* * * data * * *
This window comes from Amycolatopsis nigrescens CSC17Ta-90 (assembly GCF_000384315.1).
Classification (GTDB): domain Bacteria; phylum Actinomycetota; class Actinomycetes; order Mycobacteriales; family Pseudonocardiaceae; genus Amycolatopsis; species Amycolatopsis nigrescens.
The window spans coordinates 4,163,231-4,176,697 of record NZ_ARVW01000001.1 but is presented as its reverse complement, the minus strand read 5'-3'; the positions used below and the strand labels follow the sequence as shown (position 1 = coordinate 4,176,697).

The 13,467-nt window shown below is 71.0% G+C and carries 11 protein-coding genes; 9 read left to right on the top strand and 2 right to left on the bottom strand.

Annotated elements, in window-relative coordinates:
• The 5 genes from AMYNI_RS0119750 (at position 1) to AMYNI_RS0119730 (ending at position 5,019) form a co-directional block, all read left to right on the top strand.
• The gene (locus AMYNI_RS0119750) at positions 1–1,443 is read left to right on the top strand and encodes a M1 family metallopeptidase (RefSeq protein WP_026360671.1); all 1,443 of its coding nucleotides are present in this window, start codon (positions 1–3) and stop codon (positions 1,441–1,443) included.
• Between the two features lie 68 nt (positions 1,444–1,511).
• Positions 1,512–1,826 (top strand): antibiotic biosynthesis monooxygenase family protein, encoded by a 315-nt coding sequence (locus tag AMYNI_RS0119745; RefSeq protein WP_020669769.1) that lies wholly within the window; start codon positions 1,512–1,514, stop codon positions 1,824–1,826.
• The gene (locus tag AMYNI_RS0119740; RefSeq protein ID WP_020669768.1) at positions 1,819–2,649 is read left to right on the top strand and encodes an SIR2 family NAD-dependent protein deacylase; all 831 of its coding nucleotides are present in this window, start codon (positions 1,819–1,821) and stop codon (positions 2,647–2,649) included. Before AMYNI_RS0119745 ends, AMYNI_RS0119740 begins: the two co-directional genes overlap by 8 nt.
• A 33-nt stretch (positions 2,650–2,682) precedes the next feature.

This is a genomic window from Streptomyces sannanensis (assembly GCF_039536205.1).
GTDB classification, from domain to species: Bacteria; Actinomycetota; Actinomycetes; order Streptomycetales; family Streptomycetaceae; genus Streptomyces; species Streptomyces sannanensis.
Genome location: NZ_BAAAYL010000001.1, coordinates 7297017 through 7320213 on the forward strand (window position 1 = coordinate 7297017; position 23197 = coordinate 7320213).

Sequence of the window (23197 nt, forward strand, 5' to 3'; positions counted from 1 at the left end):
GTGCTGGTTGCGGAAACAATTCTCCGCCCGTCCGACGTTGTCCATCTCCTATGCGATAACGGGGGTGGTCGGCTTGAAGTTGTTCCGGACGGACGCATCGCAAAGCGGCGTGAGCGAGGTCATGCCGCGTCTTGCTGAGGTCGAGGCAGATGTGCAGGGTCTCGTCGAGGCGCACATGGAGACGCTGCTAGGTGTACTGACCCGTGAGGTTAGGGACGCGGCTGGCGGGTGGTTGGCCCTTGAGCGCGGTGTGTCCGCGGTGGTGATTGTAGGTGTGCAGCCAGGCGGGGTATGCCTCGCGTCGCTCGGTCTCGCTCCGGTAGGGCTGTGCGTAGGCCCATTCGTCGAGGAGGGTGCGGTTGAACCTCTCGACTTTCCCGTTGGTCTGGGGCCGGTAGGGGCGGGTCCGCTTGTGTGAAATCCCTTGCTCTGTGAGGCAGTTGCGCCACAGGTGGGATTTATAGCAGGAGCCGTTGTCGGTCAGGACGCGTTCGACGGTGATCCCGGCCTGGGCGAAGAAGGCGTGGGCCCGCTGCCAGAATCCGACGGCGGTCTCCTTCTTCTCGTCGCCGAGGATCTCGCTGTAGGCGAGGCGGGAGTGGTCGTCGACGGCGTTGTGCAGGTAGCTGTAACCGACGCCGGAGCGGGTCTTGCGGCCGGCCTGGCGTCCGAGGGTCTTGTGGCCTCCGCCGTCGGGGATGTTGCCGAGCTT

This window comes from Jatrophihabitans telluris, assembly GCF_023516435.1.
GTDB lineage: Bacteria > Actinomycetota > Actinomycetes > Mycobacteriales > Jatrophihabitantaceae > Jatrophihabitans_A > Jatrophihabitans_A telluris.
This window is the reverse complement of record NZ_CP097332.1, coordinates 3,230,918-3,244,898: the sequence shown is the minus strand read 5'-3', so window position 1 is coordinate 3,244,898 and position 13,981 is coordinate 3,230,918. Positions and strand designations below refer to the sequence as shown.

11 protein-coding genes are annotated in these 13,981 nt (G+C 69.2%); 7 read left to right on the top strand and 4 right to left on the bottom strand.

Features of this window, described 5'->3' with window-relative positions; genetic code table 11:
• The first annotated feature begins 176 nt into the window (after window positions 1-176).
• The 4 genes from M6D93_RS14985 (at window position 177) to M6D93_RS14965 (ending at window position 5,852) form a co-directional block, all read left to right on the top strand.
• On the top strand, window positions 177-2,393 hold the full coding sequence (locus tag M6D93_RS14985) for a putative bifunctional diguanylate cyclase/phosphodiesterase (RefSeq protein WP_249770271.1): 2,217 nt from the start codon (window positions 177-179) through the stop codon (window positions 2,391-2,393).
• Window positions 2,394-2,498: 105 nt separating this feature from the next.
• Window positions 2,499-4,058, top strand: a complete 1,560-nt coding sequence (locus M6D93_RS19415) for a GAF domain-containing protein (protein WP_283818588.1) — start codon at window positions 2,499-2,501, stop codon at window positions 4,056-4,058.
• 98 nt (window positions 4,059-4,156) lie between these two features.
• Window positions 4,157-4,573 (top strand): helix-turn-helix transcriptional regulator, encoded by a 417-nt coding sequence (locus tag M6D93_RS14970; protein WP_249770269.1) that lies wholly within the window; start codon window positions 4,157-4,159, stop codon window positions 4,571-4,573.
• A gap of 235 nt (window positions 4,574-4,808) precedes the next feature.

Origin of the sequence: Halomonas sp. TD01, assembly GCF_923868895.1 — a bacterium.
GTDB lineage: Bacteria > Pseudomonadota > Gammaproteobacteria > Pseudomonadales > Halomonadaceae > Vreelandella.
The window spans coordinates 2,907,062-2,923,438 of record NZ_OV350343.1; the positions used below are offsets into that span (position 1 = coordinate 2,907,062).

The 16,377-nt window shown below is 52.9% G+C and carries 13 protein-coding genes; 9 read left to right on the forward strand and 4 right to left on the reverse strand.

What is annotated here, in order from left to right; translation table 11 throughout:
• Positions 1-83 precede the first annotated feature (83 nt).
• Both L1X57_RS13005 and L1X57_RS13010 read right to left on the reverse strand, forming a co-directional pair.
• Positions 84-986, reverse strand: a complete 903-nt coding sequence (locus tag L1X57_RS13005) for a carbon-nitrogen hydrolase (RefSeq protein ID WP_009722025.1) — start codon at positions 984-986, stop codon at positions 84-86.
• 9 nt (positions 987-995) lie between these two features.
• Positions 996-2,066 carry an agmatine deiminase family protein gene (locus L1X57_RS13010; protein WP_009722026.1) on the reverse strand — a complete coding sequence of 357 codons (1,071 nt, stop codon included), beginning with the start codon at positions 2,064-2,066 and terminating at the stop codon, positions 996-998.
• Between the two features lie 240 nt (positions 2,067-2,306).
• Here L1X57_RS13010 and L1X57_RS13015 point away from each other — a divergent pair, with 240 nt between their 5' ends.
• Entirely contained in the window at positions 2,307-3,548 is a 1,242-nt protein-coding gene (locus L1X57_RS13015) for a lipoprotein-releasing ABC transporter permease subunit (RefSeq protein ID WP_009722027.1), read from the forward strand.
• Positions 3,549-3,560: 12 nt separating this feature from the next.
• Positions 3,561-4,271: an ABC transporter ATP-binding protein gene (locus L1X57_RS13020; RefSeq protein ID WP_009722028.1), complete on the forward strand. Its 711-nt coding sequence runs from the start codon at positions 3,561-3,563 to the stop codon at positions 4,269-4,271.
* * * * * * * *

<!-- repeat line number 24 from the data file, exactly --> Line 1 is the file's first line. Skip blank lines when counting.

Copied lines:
• On the top strand, window positions 177-2,393 hold the full coding sequence (locus tag M6D93_RS14985) for a putative bifunctional diguanylate cyclase/phosphodiesterase (RefSeq protein WP_249770271.1): 2,217 nt from the start codon (window positions 177-179) through the stop codon (window positions 2,391-2,393).